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Superman/Wonder Woman #18

by  in Comic Reviews Comment
Superman/Wonder Woman #18

“Superman/Wonder Woman” #18 offers readers another take on the new status quo of the Man of Steel, introducing a new mystery that hits too close to home for Clark. Peter Tomasi’s script focuses on moody, roiling tensions that are beginning to bubble to the surface for Superman as he starts to show signs of cracking under the weight of the world’s new knowledge of who he is.

Diana provides narration and serves as the source of stability and reason for her boyfriend, trying to help him maintain an even keel and resist exploding. Doug Mahnke’s art is as wonderful as always; after decades of experience with the character, he delivers a recognizable, powerful Superman even with the changes in appearance. There is some slight inconsistency across the book, which can probably be chalked up to having four inkers. It’s not enough to halt a reader’s enjoyment of the comic but may leave a nagging feeling that something feels off going from page to page.

Tomasi approaches Clark as a man who’s been put upon, beginning to fray at the tension in his life. This is a departure from the man seen in the pages of “Action Comics” or “Superman,” a man who is trying his best to keep his anger in check as he investigates a deeply personal attack on his life. Once the secret was out, it was inevitable that someone would go after Clark Kent. Now that there is no Clark Kent, Tomasi uses the mystery to investigate why there is a need for the remnants of the life of someone that never really existed. Mahnke illustrates the titular character as pained, confused and angry. His eye work has always been a strong point of his art and the close ups of Superman’s face are some of the best panels in the issue. They really get across the conflict Clark is experiencing and how much it’s taking for him to keep it together.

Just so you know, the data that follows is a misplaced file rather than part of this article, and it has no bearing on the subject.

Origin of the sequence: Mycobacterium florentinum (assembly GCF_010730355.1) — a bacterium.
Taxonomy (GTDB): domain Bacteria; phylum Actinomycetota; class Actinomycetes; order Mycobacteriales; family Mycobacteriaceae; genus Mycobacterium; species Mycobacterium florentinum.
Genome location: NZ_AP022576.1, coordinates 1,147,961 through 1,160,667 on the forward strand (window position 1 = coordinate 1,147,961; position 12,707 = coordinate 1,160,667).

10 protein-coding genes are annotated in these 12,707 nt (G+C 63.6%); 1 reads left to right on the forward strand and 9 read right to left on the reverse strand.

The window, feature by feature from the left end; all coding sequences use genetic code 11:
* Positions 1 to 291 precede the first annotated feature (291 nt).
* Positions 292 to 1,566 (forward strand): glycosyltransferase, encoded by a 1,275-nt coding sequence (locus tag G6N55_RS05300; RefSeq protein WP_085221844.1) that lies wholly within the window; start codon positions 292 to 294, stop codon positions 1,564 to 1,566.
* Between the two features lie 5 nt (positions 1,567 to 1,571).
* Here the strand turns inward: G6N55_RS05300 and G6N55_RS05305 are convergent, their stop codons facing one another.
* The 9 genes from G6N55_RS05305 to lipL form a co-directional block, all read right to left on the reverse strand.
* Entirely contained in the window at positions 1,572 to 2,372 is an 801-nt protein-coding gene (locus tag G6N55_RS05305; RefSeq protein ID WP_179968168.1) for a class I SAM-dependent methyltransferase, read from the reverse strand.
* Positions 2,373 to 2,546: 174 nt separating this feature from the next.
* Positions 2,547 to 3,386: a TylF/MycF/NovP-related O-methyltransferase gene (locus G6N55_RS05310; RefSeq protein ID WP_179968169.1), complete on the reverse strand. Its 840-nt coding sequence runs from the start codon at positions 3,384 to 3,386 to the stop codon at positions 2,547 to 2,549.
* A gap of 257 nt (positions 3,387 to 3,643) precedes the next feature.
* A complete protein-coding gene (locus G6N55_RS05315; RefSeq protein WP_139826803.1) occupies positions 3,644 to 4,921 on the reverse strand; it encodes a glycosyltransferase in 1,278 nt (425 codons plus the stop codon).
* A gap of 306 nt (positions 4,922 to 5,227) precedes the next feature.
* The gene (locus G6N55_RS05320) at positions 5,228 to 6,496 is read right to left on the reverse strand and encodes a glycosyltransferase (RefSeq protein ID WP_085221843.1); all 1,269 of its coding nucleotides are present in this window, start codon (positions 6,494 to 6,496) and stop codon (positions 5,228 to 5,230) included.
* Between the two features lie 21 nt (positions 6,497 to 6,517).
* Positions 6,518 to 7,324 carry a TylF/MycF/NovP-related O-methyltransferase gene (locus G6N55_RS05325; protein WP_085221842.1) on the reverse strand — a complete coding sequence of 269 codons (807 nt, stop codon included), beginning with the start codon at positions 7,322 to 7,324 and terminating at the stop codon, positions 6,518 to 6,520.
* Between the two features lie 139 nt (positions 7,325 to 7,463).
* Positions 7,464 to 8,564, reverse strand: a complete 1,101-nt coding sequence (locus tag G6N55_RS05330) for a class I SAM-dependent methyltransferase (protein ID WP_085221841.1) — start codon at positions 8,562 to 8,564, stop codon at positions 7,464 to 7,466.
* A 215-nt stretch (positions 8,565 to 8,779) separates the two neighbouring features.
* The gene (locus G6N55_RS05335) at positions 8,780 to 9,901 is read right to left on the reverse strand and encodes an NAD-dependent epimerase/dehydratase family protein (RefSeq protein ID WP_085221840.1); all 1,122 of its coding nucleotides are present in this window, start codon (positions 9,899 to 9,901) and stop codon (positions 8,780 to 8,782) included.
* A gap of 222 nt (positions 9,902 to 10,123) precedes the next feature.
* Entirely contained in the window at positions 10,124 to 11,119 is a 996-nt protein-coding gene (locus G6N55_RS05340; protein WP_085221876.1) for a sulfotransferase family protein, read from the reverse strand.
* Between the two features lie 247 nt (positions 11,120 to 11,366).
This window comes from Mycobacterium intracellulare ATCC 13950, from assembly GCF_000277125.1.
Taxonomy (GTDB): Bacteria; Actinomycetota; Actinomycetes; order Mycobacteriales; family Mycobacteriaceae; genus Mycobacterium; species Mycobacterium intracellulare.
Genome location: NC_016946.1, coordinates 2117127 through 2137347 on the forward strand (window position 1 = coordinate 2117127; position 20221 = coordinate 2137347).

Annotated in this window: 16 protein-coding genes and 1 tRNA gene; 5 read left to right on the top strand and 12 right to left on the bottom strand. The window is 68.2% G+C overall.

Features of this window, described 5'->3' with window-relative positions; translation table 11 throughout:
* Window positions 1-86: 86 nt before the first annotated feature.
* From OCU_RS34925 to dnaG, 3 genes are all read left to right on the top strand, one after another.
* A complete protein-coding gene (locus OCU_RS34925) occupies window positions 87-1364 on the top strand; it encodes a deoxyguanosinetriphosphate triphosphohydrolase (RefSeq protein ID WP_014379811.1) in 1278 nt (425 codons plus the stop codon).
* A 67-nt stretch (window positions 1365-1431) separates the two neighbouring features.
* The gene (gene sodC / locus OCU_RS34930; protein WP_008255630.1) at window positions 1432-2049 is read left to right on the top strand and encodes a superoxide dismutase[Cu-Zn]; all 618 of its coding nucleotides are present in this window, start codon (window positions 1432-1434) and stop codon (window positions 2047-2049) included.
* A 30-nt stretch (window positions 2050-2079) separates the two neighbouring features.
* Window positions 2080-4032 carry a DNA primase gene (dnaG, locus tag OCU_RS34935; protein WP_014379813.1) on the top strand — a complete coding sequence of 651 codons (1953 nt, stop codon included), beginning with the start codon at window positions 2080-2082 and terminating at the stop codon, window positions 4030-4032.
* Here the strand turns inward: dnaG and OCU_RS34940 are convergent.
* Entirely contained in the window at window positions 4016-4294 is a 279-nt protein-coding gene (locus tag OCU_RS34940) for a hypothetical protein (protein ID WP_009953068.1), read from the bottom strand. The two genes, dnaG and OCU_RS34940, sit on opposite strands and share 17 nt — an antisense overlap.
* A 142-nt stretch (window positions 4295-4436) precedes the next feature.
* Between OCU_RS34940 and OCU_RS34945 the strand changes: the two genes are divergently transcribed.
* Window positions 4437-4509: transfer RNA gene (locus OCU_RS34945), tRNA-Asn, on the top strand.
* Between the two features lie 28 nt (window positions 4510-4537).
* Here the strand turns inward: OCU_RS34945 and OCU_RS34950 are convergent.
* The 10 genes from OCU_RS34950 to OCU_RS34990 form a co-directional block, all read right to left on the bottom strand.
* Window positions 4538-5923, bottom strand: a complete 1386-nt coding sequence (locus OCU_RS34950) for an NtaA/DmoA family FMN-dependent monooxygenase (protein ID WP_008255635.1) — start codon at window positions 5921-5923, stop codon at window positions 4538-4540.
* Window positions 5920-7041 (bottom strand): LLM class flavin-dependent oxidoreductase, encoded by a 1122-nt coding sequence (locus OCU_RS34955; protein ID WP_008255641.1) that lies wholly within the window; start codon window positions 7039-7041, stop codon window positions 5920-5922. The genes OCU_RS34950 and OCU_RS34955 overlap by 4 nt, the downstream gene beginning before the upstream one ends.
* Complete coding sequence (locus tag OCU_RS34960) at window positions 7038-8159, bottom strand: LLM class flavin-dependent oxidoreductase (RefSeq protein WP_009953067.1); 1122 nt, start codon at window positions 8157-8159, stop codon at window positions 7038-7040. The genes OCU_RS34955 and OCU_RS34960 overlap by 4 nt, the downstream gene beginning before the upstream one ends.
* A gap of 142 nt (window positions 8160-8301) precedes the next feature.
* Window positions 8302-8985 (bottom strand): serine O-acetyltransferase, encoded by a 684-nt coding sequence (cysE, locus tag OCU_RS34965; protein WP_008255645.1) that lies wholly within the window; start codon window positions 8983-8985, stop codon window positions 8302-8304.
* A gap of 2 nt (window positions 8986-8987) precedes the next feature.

Diana is a strong voice in the issue and her determination and support go a long way to making the issue work. Without her, it would have been reminiscent of much of DC’s “New 52” output: a lot of ’90s influenced yelling and pouting. Wonder Woman’s confidence is a much-needed bright spot. Diana has not felt the need for a secret identity and is relaxed in the newfound openness of her boyfriend’s life. No longer does she need to avoid half of her partner and, in the intimate opening pages, Tomasi gives readers her mission statement: doing her best to help him adjust.

The issue ends with the setup for a throw down next issue and, though the characters that confront Clark and Diana are part of the mystery, they’re definitely not the masterminds. It’s a little tonally concerning that this book is as dark as it is; the ’90s showed that brooding, pouty Superman stories are some of the worst. The upside is that Tomasi is a writer who knows how to dig deep on a character before lifting them back up; after all, he was the guy who dealt with almost all of Batman’s stages of grief after the passing of Damian Wayne. Fans looking for a darker perspective on the new status quo and a big mystery to boot will want to jump on this issue.